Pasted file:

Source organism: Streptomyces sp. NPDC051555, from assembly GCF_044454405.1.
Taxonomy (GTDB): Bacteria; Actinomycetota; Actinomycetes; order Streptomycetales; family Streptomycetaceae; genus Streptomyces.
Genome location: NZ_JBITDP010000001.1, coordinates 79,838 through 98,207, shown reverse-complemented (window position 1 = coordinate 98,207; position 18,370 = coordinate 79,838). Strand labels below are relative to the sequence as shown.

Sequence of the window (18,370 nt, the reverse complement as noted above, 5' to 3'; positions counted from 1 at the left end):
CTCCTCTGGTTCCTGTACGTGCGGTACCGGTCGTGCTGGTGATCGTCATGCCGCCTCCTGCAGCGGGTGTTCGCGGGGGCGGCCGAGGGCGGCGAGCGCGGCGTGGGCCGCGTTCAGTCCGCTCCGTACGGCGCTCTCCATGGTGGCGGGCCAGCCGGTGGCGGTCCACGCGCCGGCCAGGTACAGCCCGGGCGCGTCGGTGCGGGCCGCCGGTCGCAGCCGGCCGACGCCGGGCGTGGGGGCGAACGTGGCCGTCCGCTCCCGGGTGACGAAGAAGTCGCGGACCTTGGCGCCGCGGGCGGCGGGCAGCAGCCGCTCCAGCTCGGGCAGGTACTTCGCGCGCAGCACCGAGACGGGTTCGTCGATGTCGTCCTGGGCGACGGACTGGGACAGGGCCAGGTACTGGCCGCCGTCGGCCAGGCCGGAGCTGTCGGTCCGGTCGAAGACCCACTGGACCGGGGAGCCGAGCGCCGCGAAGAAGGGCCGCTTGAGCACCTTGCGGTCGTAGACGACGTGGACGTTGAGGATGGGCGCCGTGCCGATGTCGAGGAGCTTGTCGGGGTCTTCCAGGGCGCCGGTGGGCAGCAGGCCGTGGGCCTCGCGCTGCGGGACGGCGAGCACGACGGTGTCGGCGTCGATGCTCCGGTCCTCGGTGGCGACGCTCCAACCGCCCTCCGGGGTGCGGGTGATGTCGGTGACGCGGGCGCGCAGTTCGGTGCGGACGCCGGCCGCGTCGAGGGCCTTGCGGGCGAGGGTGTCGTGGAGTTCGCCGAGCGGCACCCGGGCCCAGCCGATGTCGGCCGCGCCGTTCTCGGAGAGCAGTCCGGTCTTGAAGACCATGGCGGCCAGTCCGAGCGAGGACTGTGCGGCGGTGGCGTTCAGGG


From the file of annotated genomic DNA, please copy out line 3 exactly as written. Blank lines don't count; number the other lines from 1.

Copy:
Genome location: NZ_JBITDP010000001.1, coordinates 79,838 through 98,207, shown reverse-complemented (window position 1 = coordinate 98,207; position 18,370 = coordinate 79,838). Strand labels below are relative to the sequence as shown.